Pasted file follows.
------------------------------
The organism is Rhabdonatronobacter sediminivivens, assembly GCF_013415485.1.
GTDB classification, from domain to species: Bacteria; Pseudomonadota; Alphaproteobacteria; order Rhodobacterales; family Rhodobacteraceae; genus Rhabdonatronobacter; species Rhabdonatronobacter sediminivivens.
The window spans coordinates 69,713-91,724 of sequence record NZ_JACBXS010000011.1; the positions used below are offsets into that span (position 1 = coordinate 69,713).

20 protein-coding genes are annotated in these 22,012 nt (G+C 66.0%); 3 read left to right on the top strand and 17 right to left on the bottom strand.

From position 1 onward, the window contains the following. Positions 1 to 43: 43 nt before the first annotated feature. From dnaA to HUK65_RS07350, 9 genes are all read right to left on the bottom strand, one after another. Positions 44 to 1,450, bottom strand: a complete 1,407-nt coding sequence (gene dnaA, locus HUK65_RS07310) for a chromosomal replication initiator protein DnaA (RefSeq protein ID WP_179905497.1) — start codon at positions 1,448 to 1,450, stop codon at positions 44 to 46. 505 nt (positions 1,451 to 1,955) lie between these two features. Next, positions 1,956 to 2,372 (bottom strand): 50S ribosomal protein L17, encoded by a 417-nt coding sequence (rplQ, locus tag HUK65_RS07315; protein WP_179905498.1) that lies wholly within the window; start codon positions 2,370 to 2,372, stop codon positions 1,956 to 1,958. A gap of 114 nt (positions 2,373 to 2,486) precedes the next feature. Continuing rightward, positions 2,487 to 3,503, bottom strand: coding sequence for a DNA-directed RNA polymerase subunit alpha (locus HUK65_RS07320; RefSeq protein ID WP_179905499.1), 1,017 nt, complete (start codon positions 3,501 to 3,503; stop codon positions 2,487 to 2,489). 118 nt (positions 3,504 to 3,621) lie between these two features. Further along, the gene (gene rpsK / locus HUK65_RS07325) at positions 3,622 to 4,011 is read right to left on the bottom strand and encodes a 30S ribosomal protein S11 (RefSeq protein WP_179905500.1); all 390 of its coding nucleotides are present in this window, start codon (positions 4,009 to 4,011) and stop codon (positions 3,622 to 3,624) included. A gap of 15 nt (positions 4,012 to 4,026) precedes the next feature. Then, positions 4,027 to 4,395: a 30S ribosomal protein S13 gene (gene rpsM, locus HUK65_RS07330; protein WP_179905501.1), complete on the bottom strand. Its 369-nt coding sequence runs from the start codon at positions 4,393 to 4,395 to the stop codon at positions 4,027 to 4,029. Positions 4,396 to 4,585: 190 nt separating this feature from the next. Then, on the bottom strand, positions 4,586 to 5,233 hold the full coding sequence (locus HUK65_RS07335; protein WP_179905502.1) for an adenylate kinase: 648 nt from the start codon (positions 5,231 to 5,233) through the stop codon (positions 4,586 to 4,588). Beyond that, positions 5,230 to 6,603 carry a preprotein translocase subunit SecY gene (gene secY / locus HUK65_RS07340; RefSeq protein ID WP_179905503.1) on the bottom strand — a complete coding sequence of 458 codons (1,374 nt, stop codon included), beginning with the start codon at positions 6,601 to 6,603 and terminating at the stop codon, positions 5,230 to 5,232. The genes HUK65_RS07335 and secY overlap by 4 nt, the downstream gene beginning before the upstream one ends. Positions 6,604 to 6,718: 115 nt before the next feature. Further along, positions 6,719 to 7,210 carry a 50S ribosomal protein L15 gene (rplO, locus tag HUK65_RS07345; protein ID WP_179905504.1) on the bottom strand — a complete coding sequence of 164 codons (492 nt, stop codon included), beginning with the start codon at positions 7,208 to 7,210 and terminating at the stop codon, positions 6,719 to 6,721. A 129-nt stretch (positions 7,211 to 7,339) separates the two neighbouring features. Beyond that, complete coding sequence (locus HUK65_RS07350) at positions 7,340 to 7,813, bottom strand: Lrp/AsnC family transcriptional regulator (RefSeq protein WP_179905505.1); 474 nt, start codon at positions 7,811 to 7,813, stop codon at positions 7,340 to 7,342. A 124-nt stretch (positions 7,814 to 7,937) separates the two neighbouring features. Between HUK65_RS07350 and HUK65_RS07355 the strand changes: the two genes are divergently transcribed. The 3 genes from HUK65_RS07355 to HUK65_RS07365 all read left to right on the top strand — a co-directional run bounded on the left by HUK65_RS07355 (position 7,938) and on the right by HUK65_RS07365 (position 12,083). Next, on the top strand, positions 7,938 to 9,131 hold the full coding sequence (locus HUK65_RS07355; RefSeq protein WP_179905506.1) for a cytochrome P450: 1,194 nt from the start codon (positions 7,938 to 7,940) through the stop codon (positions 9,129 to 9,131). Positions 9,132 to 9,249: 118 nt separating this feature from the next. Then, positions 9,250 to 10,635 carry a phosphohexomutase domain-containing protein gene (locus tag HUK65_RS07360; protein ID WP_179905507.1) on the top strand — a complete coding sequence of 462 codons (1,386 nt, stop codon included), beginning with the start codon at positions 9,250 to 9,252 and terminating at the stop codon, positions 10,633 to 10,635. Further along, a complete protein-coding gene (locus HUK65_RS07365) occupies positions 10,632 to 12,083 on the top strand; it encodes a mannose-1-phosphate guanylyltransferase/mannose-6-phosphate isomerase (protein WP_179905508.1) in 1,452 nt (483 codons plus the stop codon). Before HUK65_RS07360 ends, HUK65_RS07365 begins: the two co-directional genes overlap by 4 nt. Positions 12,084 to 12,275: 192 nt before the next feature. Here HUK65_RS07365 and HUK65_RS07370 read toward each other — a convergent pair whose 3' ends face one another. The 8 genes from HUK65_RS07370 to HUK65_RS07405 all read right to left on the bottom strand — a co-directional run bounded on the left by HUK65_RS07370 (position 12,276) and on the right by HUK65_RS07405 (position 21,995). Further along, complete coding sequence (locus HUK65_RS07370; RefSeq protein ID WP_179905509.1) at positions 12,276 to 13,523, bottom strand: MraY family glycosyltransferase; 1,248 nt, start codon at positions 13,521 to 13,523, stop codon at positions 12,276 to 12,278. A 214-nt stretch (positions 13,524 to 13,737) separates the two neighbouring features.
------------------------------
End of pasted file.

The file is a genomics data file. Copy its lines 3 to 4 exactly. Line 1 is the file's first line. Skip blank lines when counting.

The window spans coordinates 69,713-91,724 of sequence record NZ_JACBXS010000011.1; the positions used below are offsets into that span (position 1 = coordinate 69,713).

20 protein-coding genes are annotated in these 22,012 nt (G+C 66.0%); 3 read left to right on the top strand and 17 right to left on the bottom strand.